12 May 2011 - The seventh annual Arctic Council has opened in Greenland today (11 May) as secret US embassy cables released by WikiLeaks show that nations are racing to carve up the region’s oil, gas and mineral resources, as its ice retreats because of global warming.
Greenland is an autonomous territory under Danish sovereignty, but the cables show that US diplomats believe it "is on a clear track to independence," which they also see as "a unique opportunity" for American gas and oil companies.
A Greenlandic official is quoted describing his "country" as "just one big oil strike away" from independence.
The Arctic is estimated to hold about a quarter of the world's undiscovered oil and gas reserves.
In another cable, the then-US Ambassador to Denmark, James P. Cain, says that he has introduced "some of our top US financial institutions" to two of Greenland's governmental ministers "to help the Greenlanders secure the investments needed for such exploitation".
At one point, Danish Foreign Minister Per Stig Moeller jokes with the Americans that "if you stay out, then the rest of us will have more to carve up in the Arctic".
The cables have leaked as Hilary Clinton became the first US Secretary of State to attend an Arctic Council meeting today, signalling the region's rising importance in Washington.
"This is an important innovation in the architecture of regional and global cooperation," Deputy Secretary of State James Steinberg said of the Council earlier this week.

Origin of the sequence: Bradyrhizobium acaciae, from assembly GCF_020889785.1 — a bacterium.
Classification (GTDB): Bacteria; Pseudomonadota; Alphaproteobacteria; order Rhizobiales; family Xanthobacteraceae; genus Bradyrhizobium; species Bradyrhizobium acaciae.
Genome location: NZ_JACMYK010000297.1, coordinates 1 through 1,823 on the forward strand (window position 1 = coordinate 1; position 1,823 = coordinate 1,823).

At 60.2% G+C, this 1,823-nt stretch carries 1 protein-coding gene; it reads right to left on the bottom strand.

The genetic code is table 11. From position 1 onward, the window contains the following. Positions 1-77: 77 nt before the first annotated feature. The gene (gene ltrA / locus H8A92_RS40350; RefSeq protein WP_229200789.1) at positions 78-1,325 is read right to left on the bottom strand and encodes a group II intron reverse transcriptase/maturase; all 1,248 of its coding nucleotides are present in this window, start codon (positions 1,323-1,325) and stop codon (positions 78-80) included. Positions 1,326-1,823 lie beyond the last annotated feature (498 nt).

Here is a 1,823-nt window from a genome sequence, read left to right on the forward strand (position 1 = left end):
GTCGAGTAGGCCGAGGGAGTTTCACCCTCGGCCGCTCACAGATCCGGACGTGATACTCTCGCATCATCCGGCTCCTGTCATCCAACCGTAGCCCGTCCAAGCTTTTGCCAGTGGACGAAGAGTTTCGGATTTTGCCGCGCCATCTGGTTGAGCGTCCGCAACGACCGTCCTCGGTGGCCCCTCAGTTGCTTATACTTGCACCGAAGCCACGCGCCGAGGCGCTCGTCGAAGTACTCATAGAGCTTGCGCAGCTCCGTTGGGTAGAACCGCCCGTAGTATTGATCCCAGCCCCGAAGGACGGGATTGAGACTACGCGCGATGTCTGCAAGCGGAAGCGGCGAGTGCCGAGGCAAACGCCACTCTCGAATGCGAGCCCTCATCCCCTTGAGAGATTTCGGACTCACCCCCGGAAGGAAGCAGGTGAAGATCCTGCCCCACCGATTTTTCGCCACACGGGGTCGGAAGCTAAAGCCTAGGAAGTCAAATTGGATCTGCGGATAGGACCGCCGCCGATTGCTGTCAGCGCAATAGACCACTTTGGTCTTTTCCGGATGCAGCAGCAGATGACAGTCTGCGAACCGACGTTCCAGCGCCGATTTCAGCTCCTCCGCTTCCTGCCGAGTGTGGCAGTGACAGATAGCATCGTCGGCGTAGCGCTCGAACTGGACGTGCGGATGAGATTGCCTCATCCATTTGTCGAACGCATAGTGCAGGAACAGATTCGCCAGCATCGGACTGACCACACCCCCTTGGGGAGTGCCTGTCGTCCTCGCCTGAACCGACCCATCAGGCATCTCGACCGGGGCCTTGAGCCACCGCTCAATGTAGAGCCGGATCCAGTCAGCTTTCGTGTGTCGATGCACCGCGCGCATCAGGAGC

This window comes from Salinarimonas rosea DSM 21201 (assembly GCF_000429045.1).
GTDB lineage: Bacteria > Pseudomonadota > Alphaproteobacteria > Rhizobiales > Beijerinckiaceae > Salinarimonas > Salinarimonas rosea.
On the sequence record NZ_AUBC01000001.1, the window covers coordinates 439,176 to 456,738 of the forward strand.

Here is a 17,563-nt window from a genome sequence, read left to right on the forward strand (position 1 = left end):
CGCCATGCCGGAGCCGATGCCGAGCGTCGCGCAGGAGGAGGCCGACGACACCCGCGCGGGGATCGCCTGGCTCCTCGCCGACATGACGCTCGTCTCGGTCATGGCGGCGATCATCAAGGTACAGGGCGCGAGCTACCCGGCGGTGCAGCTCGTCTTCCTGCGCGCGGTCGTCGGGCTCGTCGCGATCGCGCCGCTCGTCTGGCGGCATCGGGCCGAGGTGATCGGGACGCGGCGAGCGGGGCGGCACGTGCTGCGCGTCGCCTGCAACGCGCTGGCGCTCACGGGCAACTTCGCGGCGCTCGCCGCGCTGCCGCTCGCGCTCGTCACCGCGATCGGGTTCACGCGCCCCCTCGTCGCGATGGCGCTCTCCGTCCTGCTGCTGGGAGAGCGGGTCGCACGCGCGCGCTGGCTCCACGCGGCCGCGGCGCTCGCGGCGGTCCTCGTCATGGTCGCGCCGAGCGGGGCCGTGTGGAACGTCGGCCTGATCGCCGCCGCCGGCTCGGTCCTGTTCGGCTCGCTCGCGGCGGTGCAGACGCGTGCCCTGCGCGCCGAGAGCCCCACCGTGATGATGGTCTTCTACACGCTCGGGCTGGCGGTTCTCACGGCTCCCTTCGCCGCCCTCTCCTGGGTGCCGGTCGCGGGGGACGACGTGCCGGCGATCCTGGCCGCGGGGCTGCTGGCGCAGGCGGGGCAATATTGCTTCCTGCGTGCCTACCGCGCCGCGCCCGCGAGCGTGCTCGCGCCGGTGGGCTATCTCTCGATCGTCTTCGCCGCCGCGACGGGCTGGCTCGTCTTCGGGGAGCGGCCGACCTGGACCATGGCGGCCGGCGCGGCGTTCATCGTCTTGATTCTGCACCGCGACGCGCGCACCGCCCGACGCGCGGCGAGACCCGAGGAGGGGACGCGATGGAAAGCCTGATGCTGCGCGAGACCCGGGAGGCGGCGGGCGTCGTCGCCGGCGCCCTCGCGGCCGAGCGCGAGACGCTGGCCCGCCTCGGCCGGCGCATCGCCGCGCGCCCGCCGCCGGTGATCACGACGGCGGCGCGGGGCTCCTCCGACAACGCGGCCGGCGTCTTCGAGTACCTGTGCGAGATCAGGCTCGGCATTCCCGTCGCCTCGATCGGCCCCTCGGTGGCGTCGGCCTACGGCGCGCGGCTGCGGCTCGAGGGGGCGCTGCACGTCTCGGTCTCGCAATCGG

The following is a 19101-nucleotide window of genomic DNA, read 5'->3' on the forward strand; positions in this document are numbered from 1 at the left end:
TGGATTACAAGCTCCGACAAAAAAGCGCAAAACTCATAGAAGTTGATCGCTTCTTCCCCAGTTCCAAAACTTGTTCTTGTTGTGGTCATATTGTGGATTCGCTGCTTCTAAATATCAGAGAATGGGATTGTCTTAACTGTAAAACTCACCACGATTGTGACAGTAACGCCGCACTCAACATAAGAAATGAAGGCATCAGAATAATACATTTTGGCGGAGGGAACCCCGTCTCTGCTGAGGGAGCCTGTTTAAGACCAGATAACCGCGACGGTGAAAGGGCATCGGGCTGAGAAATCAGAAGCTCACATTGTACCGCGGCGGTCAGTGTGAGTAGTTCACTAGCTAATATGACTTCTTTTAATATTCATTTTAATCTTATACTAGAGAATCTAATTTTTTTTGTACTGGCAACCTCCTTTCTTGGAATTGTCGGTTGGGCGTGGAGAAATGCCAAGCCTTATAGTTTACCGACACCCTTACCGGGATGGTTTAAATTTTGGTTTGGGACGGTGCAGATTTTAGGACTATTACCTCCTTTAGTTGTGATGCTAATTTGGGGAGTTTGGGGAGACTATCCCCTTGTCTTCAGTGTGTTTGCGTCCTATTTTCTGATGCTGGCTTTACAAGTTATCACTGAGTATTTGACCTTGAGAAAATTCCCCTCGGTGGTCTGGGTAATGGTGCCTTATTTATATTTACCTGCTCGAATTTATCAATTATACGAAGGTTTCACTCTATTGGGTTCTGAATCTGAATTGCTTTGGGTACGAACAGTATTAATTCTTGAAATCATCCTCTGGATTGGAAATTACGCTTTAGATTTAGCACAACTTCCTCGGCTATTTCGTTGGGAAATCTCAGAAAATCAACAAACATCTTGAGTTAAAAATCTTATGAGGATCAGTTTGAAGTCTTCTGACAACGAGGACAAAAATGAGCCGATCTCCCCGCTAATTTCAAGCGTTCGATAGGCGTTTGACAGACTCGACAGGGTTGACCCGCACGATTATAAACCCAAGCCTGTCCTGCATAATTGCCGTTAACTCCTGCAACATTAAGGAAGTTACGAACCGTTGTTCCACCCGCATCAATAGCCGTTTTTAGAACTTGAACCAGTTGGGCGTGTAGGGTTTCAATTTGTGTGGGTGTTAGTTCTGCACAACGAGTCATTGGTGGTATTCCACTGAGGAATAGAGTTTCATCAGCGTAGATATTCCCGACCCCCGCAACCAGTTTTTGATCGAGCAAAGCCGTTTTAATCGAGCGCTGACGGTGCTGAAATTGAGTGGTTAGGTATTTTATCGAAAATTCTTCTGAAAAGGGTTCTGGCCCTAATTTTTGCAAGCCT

Due to rising temperatures, summer ice around the Arctic may soon disappear, devastating the livelihoods of indigenous peoples and threatening polar bears and other polar mammals.
But it could also increase access for shipping, mining and oil and gas exploration and countries including Canada, Denmark, Norway and Russia have already staked claims in the region.
For the complete article, please see Euractiv.
The mission of the Munich Security Conference is to “address the world’s most pressing security concerns”. These days, that means climate security: climate change is the ultimate threat multiplier, and anyone discussing food security, political instability, migration, or competition over resources should be aware of the climate change pressures that are so often at the root of security problems.
The European Green Deal has made the environment and climate change the focus of EU action. Indeed, climate change impacts are already increasing the pressure on states and societies; however, it is not yet clear how the EU can engage on climate security and environmental peacemaking. In this light, and in the run-up to the German EU Council Presidency, adelphi and its partners are organising a roundtable series on “Climate, environment, peace: Priorities for EU external action in the decade ahead”.
In January 2020, the German Federal Foreign Office launched Green Central Asia, a regional initiative on climate and security in Central Asia and Afghanistan. The aim of the initiative is to support a dialogue in the region on climate change and associated risks in order to foster regional integration between the six countries involved.
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